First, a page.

The iconic 34-year-old rider's dream of a fifth Tour de France title lay in tatters when a gust of wind caught his front wheel, hurtling him into a wall towards the end of a 'recon' before the Criterium's fourth stage time trial.
Team Ineos doctor Richard Usher said in a statement: "Chris was taken to Roanne Hospital where initial examinations confirmed multiple injuries, most notably a fractured right femur and right elbow.
"He has also suffered fractured ribs.
"He is now being airlifted to St Etienne University Hospital for further treatment."
Team Principal Dave Brailsford stated the priority now was to ensure "Chris gets the very best possible care, which he will do, so he can recover as soon as possible."
Brailsford said that the four-time Tour de France winner had worked "incredibly hard to get in fantastic shape and was on track for the Tour, which unfortunately he will now miss."
He added: "Even though we all recognise the risks involved in our sport, it's always traumatic when a rider crashes and sustains serious injuries.
"One of the things which sets Chris apart is his mental strength and resilience – and we will support him totally in his recovery, help him to recalibrate and assist him in pursuing his future goals and ambitions."
Brailsford said Froome had been speeding downhill with Dutch teammate Wout Poels when crashing.
"They were going very fast and the wind got his front wheel and sent him straight into the wall," Brailsford told French television.
The accident took place on a narrow descent through the village of Saint-Andre d'Apchon in the Loire region and other competitors on the recon estimated he would have been travelling at 60km/h (38 mph).
"He could hardly speak. He'll be helicoptered to either Lyon or Saint-Etienne hospital within a few minutes," said Brailsford at the scene where Froome received treatment in a parked ambulance.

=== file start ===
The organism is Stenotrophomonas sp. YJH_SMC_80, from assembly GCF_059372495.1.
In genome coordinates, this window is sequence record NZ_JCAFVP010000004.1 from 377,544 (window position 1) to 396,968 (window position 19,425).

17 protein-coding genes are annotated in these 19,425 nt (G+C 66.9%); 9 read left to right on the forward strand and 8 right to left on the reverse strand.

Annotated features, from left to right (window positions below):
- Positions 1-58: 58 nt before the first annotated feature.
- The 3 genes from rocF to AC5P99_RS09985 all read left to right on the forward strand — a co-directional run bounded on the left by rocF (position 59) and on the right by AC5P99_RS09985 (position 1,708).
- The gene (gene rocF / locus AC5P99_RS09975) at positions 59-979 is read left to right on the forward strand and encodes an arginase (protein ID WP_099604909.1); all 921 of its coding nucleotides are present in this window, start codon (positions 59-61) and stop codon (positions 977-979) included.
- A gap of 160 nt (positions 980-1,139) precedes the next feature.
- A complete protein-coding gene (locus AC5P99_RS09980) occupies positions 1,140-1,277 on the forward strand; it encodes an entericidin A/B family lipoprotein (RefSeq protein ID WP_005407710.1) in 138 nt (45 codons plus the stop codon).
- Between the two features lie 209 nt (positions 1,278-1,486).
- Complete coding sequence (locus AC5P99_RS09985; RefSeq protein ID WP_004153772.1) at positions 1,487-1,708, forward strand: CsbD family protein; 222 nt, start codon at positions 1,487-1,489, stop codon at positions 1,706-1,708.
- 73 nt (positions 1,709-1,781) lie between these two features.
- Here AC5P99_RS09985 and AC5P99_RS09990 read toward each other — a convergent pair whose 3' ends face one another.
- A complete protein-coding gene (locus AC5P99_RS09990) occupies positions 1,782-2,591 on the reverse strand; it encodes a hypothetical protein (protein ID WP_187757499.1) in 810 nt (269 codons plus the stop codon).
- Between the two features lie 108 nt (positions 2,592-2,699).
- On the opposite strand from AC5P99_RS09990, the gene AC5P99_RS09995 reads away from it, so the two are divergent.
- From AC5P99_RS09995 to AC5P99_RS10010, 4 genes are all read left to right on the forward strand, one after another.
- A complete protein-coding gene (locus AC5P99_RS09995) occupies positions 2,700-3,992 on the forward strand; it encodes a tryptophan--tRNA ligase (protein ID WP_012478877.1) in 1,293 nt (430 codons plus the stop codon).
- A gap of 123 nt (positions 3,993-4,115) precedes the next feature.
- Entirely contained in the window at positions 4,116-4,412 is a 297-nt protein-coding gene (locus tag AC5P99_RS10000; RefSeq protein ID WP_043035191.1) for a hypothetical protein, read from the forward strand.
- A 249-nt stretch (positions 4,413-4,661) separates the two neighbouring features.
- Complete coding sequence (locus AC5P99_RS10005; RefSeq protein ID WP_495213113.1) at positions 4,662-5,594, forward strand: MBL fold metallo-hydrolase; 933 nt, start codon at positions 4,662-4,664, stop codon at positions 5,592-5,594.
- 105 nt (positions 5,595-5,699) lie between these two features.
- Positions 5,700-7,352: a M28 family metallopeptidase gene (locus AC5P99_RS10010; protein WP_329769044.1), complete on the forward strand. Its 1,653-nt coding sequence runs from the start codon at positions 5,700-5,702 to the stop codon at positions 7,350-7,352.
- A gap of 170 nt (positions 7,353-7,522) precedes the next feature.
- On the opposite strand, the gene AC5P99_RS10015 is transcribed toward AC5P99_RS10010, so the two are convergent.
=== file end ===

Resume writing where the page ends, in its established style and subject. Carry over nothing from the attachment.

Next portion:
This year's Tour de France embarks from Brussels on July 6 and the loss of a rider of Froome's stature will shake up ambitions at several teams.
Tour de France director Christian Prudhomme was swift to wish Froome a speedy recovery.
"We hope he gets well soon. The Tour de France won't be the same without him. Chris Froome has been the central character at the Tour since 2013," he said.
"His withdrawal changes the whole thing. Even if they have the title holder Geraint Thomas and let's not be lured into underestimating Egan Bernal, who will be his lieutenant or possibly more," Prudhomme said of two key Ineos riders.
French climber Romain Bardet, who came second to Froome on the 2016 Tour de France, described the news of the extent of his fellow rider's injuries as "dreadful".
"I didn't realise it was that serious," Bardet said when told after the time trial won by Wout van Aert.
"It's never nice when one of your rivals gets unlucky like that."
This year has been disappointing for Froome. He trailed in 91st in the Tour of Colombia, 94th at the Tour of Catalonia, 11th in the Tour of the Alps and 13th at the Tour de Yorkshire, leaving critics lukewarm over his 2019 Tour de France chances.
The Kenyan-born Froome, who at his best combines top level time-trialing skills with a fearsome prowess for climbing, first won the Tour in 2013 with Team Sky.
He went on to further Tour de France wins in 2015, 2016 and 2017. He also won the 2017 Vuelta a Espana and the 2018 Giro d'Italia, making him the greatest Grand Tour rider of his generation.